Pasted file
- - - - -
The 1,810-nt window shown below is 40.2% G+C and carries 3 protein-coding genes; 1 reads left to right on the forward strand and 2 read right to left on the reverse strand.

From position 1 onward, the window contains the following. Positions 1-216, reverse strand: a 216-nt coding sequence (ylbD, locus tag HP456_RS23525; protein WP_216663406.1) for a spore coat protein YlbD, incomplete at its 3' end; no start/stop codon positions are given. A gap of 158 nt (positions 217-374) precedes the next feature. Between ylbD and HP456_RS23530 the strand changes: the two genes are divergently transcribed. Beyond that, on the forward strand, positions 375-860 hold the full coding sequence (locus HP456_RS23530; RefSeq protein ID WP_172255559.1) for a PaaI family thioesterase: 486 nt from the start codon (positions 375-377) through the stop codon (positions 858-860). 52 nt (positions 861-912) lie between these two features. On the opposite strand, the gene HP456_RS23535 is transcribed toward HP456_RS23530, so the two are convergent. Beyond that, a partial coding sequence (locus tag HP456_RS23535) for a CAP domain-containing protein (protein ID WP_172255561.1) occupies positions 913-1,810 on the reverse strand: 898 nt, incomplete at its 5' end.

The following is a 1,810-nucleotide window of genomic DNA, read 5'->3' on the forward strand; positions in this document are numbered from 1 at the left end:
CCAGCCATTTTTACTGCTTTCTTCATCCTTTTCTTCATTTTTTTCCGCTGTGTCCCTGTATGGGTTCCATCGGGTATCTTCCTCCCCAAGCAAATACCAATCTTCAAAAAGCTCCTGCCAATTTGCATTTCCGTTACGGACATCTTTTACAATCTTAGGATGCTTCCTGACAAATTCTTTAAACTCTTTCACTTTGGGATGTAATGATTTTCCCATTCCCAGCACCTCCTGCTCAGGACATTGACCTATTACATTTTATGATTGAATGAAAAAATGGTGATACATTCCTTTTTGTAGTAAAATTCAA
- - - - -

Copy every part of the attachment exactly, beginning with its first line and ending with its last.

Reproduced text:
The 1,810-nt window shown below is 40.2% G+C and carries 3 protein-coding genes; 1 reads left to right on the forward strand and 2 read right to left on the reverse strand.

From position 1 onward, the window contains the following. Positions 1-216, reverse strand: a 216-nt coding sequence (ylbD, locus tag HP456_RS23525; protein WP_216663406.1) for a spore coat protein YlbD, incomplete at its 3' end; no start/stop codon positions are given. A gap of 158 nt (positions 217-374) precedes the next feature. Between ylbD and HP456_RS23530 the strand changes: the two genes are divergently transcribed. Beyond that, on the forward strand, positions 375-860 hold the full coding sequence (locus HP456_RS23530; RefSeq protein ID WP_172255559.1) for a PaaI family thioesterase: 486 nt from the start codon (positions 375-377) through the stop codon (positions 858-860). 52 nt (positions 861-912) lie between these two features. On the opposite strand, the gene HP456_RS23535 is transcribed toward HP456_RS23530, so the two are convergent. Beyond that, a partial coding sequence (locus tag HP456_RS23535) for a CAP domain-containing protein (protein ID WP_172255561.1) occupies positions 913-1,810 on the reverse strand: 898 nt, incomplete at its 5' end.

The following is a 1,810-nucleotide window of genomic DNA, read 5'->3' on the forward strand; positions in this document are numbered from 1 at the left end:
CCAGCCATTTTTACTGCTTTCTTCATCCTTTTCTTCATTTTTTTCCGCTGTGTCCCTGTATGGGTTCCATCGGGTATCTTCCTCCCCAAGCAAATACCAATCTTCAAAAAGCTCCTGCCAATTTGCATTTCCGTTACGGACATCTTTTACAATCTTAGGATGCTTCCTGACAAATTCTTTAAACTCTTTCACTTTGGGATGTAATGATTTTCCCATTCCCAGCACCTCCTGCTCAGGACATTGACCTATTACATTTTATGATTGAATGAAAAAATGGTGATACATTCCTTTTTGTAGTAAAATTCAA